Easing Back Into Public Engagement
John Butler, Gwinnett County, GA

Putting aside the decisions over requiring masks or opening schools, we still need to educate the public about stormwater. The May ForeCast newsletter discussed going virtual and producing videos to keep the public engaged during the pandemic. Now, it seems there is a push, and even support for holding events again. The question is how to do this safely? 

Georgia Adopt-a-Stream (GA AAS) has added specific COVID-19 Guidelines to their website to help volunteers monitor safety. GA AAS has also given each Community Coordinator a set of guidelines for holding certification classes to keep those volunteers up-to-date and active. These guidelines include:
  • utilizing outdoor classrooms or open spaces for trainings, or
  • combining a virtual classroom portion and a hands-on field portion;
  • limiting group size to five individuals;
  • providing more opportunities for questions; 
  • having enough equipment for each participant.
In addition to these guidelines, wearing masks, maintaining social distance, and sanitizing everything is encouraged. These guidelines can be applied to many different public education or involvement activities to get your programs up and running in the community again.
NACWA Corner
Provided by the National Association of Clean Water Agencies 
Emily Remmel, Director of Regulatory Affairs

Practical Considerations Emerge After Highest Court's Maui Decision Sinks In
Three months after the U.S. Supreme Court issued its opinion in County of Maui v. Hawaii Wildlife Fund -one of the most significant Clean Water Act (CWA) decisions in decades - many questions are emerging with respect to how permitting agencies and lower courts will apply the Court's new "functional equivalent" test to various types of discharges. 

In its 6-3 opinion, the Court created a new test to determine when discharges originating from a "point source" - such as a pipe or underground injection well - but making their way only indirectly into surface waters regulated by the CWA (the so-called "waters of the United States," or WOTUS) are subject to National Pollutant Discharge Elimination System (NPDES) permitting requirements. This test calls for an examination of whether these indirect discharges are the "functional equivalent" of direct discharges from the point source into a WOTUS, looking at factors such as the time and distance the discharges travel before reaching the WOTUS and the extent to which pollutants are diluted or chemically altered in transit. As the Court noted, whether pollutants from a point source that reach a WOTUS indirectly, such as through groundwater or other media, are subject to NPDES permitting requirements "depends upon how similar to (or different from) the particular discharge is to a direct discharge."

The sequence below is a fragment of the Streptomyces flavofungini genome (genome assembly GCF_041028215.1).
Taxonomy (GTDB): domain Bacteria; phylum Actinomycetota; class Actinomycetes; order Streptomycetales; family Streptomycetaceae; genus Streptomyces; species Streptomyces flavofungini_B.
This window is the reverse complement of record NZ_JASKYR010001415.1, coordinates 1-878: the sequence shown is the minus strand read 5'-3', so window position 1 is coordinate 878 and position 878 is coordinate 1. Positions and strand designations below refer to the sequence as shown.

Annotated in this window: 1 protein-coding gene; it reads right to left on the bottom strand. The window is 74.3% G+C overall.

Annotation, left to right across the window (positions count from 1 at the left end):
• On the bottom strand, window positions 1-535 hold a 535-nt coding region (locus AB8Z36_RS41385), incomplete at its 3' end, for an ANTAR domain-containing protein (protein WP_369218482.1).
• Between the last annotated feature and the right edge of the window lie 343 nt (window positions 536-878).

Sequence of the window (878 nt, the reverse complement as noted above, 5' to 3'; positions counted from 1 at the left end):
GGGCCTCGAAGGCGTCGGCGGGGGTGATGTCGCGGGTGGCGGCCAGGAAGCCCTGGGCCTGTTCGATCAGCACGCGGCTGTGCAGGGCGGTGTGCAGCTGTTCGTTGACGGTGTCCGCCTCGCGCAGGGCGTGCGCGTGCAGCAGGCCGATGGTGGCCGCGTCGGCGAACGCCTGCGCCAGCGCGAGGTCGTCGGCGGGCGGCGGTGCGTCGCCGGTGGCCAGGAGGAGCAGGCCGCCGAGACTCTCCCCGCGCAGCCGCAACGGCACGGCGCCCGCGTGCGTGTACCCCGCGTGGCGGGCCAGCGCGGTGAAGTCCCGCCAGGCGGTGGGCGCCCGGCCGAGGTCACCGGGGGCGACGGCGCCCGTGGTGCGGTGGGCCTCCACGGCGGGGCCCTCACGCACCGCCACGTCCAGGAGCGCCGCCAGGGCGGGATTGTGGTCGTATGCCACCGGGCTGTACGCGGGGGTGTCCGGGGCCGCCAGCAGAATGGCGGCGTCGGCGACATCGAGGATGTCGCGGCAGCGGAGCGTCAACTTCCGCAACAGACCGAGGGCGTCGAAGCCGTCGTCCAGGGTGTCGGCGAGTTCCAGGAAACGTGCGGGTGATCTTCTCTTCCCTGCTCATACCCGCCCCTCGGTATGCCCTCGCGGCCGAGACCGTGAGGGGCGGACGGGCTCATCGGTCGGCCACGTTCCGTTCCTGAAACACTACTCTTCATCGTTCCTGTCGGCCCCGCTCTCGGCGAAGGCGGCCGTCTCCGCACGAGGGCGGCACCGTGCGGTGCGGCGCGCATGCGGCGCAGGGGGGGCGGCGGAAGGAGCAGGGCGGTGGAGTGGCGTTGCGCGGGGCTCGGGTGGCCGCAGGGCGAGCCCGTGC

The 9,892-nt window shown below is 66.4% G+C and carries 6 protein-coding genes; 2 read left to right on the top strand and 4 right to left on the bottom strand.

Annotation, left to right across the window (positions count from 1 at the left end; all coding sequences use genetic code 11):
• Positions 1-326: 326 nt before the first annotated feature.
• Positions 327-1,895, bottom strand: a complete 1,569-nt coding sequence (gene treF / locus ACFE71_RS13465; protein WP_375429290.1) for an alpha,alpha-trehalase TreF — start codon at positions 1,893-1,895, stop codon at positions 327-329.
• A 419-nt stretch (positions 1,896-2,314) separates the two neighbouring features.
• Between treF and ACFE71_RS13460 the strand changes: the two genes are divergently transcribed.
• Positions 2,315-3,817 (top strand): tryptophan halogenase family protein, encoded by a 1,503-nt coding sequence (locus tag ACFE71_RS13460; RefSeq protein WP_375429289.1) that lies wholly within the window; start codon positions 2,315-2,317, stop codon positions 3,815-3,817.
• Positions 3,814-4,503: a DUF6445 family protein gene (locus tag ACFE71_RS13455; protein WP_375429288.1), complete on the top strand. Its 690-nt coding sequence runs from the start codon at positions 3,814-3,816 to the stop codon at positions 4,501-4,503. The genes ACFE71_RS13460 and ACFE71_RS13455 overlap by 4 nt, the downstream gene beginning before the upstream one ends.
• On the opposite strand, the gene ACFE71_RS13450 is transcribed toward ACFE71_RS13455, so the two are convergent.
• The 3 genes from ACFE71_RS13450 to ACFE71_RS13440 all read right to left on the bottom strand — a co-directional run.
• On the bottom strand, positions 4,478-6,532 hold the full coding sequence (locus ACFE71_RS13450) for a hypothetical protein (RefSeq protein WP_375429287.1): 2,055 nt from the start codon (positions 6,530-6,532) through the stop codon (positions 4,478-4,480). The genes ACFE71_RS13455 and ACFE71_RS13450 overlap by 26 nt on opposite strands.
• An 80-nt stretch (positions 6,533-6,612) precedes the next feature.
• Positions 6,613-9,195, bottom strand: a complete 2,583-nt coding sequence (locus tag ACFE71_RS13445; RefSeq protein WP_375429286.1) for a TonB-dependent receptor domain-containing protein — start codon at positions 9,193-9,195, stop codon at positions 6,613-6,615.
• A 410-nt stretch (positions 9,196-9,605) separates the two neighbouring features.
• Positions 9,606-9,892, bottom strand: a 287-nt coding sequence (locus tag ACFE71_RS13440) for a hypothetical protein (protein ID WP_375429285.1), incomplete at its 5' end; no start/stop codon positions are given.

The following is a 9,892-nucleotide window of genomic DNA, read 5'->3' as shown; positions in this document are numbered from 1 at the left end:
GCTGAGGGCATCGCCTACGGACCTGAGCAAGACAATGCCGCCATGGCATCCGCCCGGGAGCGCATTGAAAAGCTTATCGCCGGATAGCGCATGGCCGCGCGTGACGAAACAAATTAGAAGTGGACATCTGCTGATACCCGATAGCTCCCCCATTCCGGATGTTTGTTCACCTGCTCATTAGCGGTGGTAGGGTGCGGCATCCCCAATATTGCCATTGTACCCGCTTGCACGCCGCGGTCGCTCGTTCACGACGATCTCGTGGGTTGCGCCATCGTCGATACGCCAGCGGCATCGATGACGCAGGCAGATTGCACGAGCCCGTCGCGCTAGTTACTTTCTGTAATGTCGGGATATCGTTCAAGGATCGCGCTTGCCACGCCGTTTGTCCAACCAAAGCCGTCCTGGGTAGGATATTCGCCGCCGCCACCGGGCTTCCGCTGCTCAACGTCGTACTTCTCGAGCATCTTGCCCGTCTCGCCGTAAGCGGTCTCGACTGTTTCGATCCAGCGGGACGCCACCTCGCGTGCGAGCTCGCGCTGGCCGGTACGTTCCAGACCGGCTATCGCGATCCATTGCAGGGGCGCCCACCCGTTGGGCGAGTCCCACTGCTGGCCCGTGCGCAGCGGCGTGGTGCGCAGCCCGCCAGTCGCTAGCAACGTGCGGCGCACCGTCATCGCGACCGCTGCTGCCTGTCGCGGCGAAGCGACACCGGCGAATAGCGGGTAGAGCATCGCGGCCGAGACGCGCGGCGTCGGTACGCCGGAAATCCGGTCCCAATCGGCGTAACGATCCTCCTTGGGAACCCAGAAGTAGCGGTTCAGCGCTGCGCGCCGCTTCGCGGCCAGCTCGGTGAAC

There are many unanswered questions about what this new "functional equivalent" test means, and NACWA has had concerns with how this new standard could impact discharges from clean water utilities and stormwater agencies -- particularly with respect to green infrastructure and water reuse/recycling for aquifer recharge initiatives. NACWA maintains that any discharges reaching surface waters from these types of water management and recycling activities are not the "functional equivalent" of direct point source discharges and should not require NPDES permits under the Court's new standard.

While ongoing and future litigation may result in further clarification with respect to what the "functional equivalent" test covers under specific fact patterns, the Supreme Court expressly noted that EPA can also "provide administrative guidance (within statutory boundaries)," such as through a guidance or rulemaking effort. EPA, however, has made no decisions yet on how it will proceed. 

If you have questions, please contact Emily Remmel, Director of Regulatory Affairs, NACWA.